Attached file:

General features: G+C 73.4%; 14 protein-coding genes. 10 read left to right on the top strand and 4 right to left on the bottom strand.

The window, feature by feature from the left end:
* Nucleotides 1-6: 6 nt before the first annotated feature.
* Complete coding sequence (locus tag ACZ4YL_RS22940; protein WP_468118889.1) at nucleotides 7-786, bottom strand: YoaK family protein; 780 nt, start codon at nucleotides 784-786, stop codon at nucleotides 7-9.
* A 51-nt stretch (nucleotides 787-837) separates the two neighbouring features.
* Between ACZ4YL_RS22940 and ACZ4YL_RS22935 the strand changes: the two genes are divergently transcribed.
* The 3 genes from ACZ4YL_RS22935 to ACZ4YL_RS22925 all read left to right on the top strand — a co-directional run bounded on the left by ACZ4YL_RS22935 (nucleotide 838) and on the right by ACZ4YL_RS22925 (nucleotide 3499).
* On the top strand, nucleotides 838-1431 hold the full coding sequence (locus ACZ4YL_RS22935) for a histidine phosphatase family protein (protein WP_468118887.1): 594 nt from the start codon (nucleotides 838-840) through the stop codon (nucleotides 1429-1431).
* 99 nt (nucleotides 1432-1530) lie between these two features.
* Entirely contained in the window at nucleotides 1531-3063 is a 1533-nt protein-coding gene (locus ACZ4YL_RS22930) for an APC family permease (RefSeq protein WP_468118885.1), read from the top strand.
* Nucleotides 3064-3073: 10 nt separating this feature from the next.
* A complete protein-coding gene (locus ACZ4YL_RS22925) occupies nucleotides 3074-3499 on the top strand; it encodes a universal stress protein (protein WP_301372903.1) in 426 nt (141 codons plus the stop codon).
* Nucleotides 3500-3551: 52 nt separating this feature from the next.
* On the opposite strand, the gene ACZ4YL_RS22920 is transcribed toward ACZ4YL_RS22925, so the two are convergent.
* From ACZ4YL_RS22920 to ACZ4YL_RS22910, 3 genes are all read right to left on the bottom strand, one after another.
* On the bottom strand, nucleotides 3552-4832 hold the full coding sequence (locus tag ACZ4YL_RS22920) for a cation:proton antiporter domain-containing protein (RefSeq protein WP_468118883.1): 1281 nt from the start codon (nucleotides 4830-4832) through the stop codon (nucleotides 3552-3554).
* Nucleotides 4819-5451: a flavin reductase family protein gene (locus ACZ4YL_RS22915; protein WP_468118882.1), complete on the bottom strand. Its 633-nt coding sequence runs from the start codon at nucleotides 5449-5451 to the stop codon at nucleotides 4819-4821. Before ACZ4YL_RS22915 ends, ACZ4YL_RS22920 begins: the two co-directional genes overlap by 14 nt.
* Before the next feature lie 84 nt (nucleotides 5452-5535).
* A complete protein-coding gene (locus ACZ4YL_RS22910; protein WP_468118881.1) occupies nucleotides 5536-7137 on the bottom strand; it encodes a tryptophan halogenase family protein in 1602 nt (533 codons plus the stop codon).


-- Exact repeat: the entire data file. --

General features: G+C 73.4%; 14 protein-coding genes. 10 read left to right on the top strand and 4 right to left on the bottom strand.

The window, feature by feature from the left end:
* Nucleotides 1-6: 6 nt before the first annotated feature.
* Complete coding sequence (locus tag ACZ4YL_RS22940; protein WP_468118889.1) at nucleotides 7-786, bottom strand: YoaK family protein; 780 nt, start codon at nucleotides 784-786, stop codon at nucleotides 7-9.
* A 51-nt stretch (nucleotides 787-837) separates the two neighbouring features.
* Between ACZ4YL_RS22940 and ACZ4YL_RS22935 the strand changes: the two genes are divergently transcribed.
* The 3 genes from ACZ4YL_RS22935 to ACZ4YL_RS22925 all read left to right on the top strand — a co-directional run bounded on the left by ACZ4YL_RS22935 (nucleotide 838) and on the right by ACZ4YL_RS22925 (nucleotide 3499).
* On the top strand, nucleotides 838-1431 hold the full coding sequence (locus ACZ4YL_RS22935) for a histidine phosphatase family protein (protein WP_468118887.1): 594 nt from the start codon (nucleotides 838-840) through the stop codon (nucleotides 1429-1431).
* 99 nt (nucleotides 1432-1530) lie between these two features.
* Entirely contained in the window at nucleotides 1531-3063 is a 1533-nt protein-coding gene (locus ACZ4YL_RS22930) for an APC family permease (RefSeq protein WP_468118885.1), read from the top strand.
* Nucleotides 3064-3073: 10 nt separating this feature from the next.
* A complete protein-coding gene (locus ACZ4YL_RS22925) occupies nucleotides 3074-3499 on the top strand; it encodes a universal stress protein (protein WP_301372903.1) in 426 nt (141 codons plus the stop codon).
* Nucleotides 3500-3551: 52 nt separating this feature from the next.
* On the opposite strand, the gene ACZ4YL_RS22920 is transcribed toward ACZ4YL_RS22925, so the two are convergent.
* From ACZ4YL_RS22920 to ACZ4YL_RS22910, 3 genes are all read right to left on the bottom strand, one after another.
* On the bottom strand, nucleotides 3552-4832 hold the full coding sequence (locus tag ACZ4YL_RS22920) for a cation:proton antiporter domain-containing protein (RefSeq protein WP_468118883.1): 1281 nt from the start codon (nucleotides 4830-4832) through the stop codon (nucleotides 3552-3554).
* Nucleotides 4819-5451: a flavin reductase family protein gene (locus ACZ4YL_RS22915; protein WP_468118882.1), complete on the bottom strand. Its 633-nt coding sequence runs from the start codon at nucleotides 5449-5451 to the stop codon at nucleotides 4819-4821. Before ACZ4YL_RS22915 ends, ACZ4YL_RS22920 begins: the two co-directional genes overlap by 14 nt.
* Before the next feature lie 84 nt (nucleotides 5452-5535).
* A complete protein-coding gene (locus ACZ4YL_RS22910; protein WP_468118881.1) occupies nucleotides 5536-7137 on the bottom strand; it encodes a tryptophan halogenase family protein in 1602 nt (533 codons plus the stop codon).